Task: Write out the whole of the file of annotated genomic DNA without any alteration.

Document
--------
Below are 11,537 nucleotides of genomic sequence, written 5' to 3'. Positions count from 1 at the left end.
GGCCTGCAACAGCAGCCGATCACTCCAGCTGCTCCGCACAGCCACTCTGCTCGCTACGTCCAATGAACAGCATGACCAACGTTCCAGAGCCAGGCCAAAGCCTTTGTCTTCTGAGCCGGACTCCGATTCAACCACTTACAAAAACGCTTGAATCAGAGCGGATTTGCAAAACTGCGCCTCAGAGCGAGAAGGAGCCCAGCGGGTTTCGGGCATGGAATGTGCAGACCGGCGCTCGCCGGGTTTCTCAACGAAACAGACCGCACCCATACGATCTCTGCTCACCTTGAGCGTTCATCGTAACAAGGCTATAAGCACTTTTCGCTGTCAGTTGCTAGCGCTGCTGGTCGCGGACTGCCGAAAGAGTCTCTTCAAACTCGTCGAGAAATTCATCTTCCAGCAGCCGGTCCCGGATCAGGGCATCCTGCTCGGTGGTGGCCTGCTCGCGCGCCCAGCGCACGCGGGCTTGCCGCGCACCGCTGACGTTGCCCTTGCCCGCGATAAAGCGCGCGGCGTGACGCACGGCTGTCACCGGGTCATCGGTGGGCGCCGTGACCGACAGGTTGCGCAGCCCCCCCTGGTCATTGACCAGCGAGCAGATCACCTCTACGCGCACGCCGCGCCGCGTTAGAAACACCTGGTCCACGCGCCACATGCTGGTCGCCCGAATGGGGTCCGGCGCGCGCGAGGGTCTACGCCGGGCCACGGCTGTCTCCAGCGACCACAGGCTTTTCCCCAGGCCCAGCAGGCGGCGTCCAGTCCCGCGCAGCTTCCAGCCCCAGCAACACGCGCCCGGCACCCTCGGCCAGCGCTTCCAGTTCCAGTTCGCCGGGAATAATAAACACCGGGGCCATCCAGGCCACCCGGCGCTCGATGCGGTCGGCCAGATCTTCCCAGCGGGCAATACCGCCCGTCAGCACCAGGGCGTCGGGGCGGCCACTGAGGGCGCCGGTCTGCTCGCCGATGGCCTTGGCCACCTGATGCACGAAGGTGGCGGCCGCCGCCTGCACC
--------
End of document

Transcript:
Below are 11,537 nucleotides of genomic sequence, written 5' to 3'. Positions count from 1 at the left end.
GGCCTGCAACAGCAGCCGATCACTCCAGCTGCTCCGCACAGCCACTCTGCTCGCTACGTCCAATGAACAGCATGACCAACGTTCCAGAGCCAGGCCAAAGCCTTTGTCTTCTGAGCCGGACTCCGATTCAACCACTTACAAAAACGCTTGAATCAGAGCGGATTTGCAAAACTGCGCCTCAGAGCGAGAAGGAGCCCAGCGGGTTTCGGGCATGGAATGTGCAGACCGGCGCTCGCCGGGTTTCTCAACGAAACAGACCGCACCCATACGATCTCTGCTCACCTTGAGCGTTCATCGTAACAAGGCTATAAGCACTTTTCGCTGTCAGTTGCTAGCGCTGCTGGTCGCGGACTGCCGAAAGAGTCTCTTCAAACTCGTCGAGAAATTCATCTTCCAGCAGCCGGTCCCGGATCAGGGCATCCTGCTCGGTGGTGGCCTGCTCGCGCGCCCAGCGCACGCGGGCTTGCCGCGCACCGCTGACGTTGCCCTTGCCCGCGATAAAGCGCGCGGCGTGACGCACGGCTGTCACCGGGTCATCGGTGGGCGCCGTGACCGACAGGTTGCGCAGCCCCCCCTGGTCATTGACCAGCGAGCAGATCACCTCTACGCGCACGCCGCGCCGCGTTAGAAACACCTGGTCCACGCGCCACATGCTGGTCGCCCGAATGGGGTCCGGCGCGCGCGAGGGTCTACGCCGGGCCACGGCTGTCTCCAGCGACCACAGGCTTTTCCCCAGGCCCAGCAGGCGGCGTCCAGTCCCGCGCAGCTTCCAGCCCCAGCAACACGCGCCCGGCACCCTCGGCCAGCGCTTCCAGTTCCAGTTCGCCGGGAATAATAAACACCGGGGCCATCCAGGCCACCCGGCGCTCGATGCGGTCGGCCAGATCTTCCCAGCGGGCAATACCGCCCGTCAGCACCAGGGCGTCGGGGCGGCCACTGAGGGCGCCGGTCTGCTCGCCGATGGCCTTGGCCACCTGATGCACGAAGGTGGCGGCCGCCGCCTGCACC